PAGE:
Ethiopia Turns to Property Ownership Incentives to Attract Foreign Investors

Ethiopia’s upcoming shift in foreign property ownership is a crucial component of Prime Minister Abiy Ahmed’s broader economic reform plan to liberalize key sectors of the nation’s economy. This policy serves both long-term and short-term objectives, with the government hoping that permitting foreign ownership may attract more international investment to Ethiopia, increase tax revenue, and spur competition in the local real estate market.

Local property developer Solomon Assefa sees the potential advantages of this policy, stating that it could bring much-needed foreign exchange into the economy. However, he acknowledges that Ethiopia may not be as appealing to foreigners seeking property as other destinations like Dubai due to its high political instability and lack of infrastructure. Nevertheless, Assefa believes that Ethiopia’s low labor costs and subsidized electricity offered by the state could make it an attractive option for foreign investors.

In support of foreign investment, the government has allocated prime city-center plots for the construction of luxury apartments in Addis Ababa. Over the past year, property developers have been granted access to land throughout the capital, with agreements requiring them to reserve 30% of new housing units for public-private partnerships with the state. The finance ministry announced plans in January to construct over 78,000 affordable housing units in Addis Ababa through international tenders. The government aims to raise funds through auctions, leading to widespread demolitions in the capital to make way for these developments. However, this may come at a cost to Ethiopians who are evicted from their homes to accommodate the new properties.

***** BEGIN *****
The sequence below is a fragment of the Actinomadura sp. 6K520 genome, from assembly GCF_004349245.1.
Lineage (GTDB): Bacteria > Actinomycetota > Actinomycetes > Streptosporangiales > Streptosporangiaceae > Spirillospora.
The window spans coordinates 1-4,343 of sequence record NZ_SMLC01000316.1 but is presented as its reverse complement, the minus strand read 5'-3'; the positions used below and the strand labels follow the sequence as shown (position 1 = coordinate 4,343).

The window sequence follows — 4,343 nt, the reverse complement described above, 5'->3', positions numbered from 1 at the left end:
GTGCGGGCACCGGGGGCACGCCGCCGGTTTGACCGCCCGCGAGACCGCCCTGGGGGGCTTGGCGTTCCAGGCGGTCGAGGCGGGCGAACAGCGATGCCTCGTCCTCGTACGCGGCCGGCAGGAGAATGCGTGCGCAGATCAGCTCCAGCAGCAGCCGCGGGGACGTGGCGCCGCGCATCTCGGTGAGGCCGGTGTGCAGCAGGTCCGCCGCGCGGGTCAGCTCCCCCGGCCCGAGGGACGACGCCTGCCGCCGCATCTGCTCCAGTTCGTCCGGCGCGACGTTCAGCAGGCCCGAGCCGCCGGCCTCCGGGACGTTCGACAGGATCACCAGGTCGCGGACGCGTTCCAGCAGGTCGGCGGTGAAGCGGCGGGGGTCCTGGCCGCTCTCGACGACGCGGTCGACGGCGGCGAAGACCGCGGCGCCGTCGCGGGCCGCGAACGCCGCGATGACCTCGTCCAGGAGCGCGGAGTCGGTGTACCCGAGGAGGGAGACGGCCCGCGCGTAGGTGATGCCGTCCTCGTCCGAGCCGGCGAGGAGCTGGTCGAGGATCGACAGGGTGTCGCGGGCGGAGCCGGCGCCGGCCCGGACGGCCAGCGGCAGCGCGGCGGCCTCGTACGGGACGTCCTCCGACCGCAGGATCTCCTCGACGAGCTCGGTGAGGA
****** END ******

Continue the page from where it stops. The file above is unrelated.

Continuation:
The impending change in foreign property ownership is a significant shift that forms part of Abiy’s broader economic reform agenda to liberalize key sectors of Ethiopian economy. This policy is not only a long-term strategy but also a measure to address short-term issues.

Many see the potential benefits of this policy, with local property developer Solomon Assefa stating that it could bring much-needed foreign exchange into the economy.

However, he recognizes that Ethiopia may not be as attractive

By Samantha Johnson

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